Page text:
Racing against Lance Armstrong on a Uni over 109km

Sunday I participated in the Argus Cycle Tour in Cape Town, an event over 109km starting in Cape Town, South Africa. The event has 35000 participants every year, and with cruel hills and 50km/h wind (last year up to 145km wind) it can be a grueling race.

I shared the field with Lance Armstrong, but since they gave him a head start of almost an hour, I had no chance of catching him on my Uni.

Here is a write-up I did for our local website

This year, the field consisted with a record breaking 6 unicyclists.

That is a rounded off 0.017% of all entrants for this 35,000 entry event. Up from an average of 0.00% over the last 20 years. At this rate, Unicycling will be up to double figures before the turn of the century.

While the cyclists had cycling celebrities such as Lance Armstrong, we had unicycle super celebrities such as Fred Hatman (durbs to cape on uni for lanmine victims), Christo Coetzer (Mauritius uni circumnavigator) and Johnny Cronje (Dual title uni national champion 2009 and WOFT on forum).

Alan Read (South Africa’s most well known and most successful unicycle entrepreneur), Ethan and Myself were the other unicycle entrants.

Johnny (and Alan?) managed to get Unicycling recognized as a unique catagory with early seeding, so all unicycles started the race together, grouped with handcycles, tandems and other unique contraptions. Without this early start, it would be almost impossible to finish the race within the cut-off time, given the fact that you have no unnecessary luxuries such as gearing and free wheeling.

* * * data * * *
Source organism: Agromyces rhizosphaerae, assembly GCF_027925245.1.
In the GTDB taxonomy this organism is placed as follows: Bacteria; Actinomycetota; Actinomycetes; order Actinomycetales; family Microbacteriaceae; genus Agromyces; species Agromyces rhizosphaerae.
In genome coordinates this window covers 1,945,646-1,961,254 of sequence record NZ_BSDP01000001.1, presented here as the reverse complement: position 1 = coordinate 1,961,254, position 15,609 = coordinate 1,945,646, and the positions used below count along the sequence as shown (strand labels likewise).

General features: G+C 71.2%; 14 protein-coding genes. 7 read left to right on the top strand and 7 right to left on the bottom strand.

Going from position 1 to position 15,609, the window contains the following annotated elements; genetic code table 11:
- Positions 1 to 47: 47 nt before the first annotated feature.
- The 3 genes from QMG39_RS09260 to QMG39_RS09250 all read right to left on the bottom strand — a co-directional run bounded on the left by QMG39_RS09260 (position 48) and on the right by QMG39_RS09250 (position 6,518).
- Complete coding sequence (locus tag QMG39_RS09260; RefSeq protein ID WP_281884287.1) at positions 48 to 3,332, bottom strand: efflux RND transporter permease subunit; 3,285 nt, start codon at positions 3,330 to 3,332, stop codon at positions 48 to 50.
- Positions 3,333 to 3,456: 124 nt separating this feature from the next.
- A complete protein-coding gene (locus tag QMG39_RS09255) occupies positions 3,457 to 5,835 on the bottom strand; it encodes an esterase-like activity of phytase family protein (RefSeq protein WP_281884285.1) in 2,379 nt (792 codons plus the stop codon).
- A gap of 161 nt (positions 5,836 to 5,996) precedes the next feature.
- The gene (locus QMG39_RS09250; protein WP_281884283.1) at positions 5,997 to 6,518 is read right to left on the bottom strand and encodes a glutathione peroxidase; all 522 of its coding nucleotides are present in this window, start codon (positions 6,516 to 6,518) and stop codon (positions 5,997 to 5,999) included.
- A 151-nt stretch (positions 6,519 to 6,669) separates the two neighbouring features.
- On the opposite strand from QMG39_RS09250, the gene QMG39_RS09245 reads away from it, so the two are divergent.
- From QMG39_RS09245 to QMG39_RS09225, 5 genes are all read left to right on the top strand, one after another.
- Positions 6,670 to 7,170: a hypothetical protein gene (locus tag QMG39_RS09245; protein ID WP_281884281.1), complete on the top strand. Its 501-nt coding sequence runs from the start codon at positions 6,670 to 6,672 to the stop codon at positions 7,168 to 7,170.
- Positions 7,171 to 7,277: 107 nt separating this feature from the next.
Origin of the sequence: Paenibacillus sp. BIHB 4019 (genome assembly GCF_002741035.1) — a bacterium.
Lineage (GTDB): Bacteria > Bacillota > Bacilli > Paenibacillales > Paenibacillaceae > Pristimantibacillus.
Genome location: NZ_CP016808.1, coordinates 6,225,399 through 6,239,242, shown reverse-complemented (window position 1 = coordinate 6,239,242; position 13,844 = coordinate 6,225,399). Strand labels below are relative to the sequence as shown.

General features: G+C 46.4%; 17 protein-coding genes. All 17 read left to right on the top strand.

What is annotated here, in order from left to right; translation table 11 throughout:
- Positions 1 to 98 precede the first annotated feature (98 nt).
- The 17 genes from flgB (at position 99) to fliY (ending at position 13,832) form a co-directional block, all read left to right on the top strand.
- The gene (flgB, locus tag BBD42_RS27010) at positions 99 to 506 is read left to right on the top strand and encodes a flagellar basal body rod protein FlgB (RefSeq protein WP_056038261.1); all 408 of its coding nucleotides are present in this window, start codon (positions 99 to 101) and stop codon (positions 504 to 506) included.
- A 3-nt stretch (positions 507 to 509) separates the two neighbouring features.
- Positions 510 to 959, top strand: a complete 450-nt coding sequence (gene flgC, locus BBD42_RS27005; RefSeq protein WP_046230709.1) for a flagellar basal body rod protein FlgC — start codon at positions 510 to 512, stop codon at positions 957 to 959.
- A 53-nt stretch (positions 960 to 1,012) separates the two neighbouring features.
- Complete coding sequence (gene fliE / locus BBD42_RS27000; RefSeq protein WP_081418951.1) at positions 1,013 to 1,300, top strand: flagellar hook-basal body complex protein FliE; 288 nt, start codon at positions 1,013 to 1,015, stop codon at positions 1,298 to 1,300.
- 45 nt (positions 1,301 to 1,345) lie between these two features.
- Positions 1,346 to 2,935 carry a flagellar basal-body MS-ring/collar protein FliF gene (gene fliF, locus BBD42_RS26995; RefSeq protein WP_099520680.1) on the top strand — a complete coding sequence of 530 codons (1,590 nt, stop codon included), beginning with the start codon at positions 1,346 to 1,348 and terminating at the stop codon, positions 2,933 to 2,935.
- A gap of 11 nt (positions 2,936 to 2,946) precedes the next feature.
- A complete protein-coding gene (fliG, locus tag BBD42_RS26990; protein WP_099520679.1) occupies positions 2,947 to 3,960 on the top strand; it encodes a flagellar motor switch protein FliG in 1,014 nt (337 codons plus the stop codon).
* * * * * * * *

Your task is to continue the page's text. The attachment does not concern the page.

All but me started the race on short 125mm cranks. I had the proverbial ace up my sleeve - the dutchman version of a geared uni: I had a 17mm spanner in my backpack and dual cranks, which was supposed to give me the competitive edge over my more athletic and better trained competitors.

The vibe at the start was fantastic, with loud Sunday music, marshals specially dressed in colorful bibs, clowns on stilts and everything. At least 6 participants on the day had a real appreciation for skills such as stilt walking in stormy wind.

Shortly after take off around 07:00, I saw 4 friends on unicycles wobbling away from me in the distance, never to be seen again.

Every few minutes I would hear a whooshing sound as the talented riders zipped past me.

This reminded me of the late science fiction writer, Douglas Adams’s quote: “I love deadlines. I like the whooshing sound they make as they fly by.”

For this race, I had the luxury of not having any deadline though: I was in it for the mere fun of it without any pressure! I was still nursing a foot ligament injury (trying to mount a 6’’ giraffe unicycle) that kept me from riding more than 15km for 8 or so weeks, so realistically I was hoping to better my record of the previous year, by actually managing to get out of Cape Town before bailing.

Last year the wind was much worse, and wind and unicycles don’t go together. They say tall trees catch the most wind. In a literal sense it means that sitting up straight on a 36’’ wheel - you have to in order to keep your balance - you are a sitting target for a vengeful southeastern that apparently converted to some religious ideology that is aggressively opposed to sport on Sundays, somewhere after April 2008.